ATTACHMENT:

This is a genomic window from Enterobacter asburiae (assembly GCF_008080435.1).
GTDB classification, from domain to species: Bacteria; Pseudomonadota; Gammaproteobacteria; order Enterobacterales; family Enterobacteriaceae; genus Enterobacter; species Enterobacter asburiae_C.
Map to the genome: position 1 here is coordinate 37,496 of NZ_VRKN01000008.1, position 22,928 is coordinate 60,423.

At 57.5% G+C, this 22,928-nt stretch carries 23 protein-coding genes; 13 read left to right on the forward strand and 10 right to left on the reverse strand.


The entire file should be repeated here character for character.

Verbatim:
This is a genomic window from Enterobacter asburiae (assembly GCF_008080435.1).
GTDB classification, from domain to species: Bacteria; Pseudomonadota; Gammaproteobacteria; order Enterobacterales; family Enterobacteriaceae; genus Enterobacter; species Enterobacter asburiae_C.
Map to the genome: position 1 here is coordinate 37,496 of NZ_VRKN01000008.1, position 22,928 is coordinate 60,423.

At 57.5% G+C, this 22,928-nt stretch carries 23 protein-coding genes; 13 read left to right on the forward strand and 10 right to left on the reverse strand.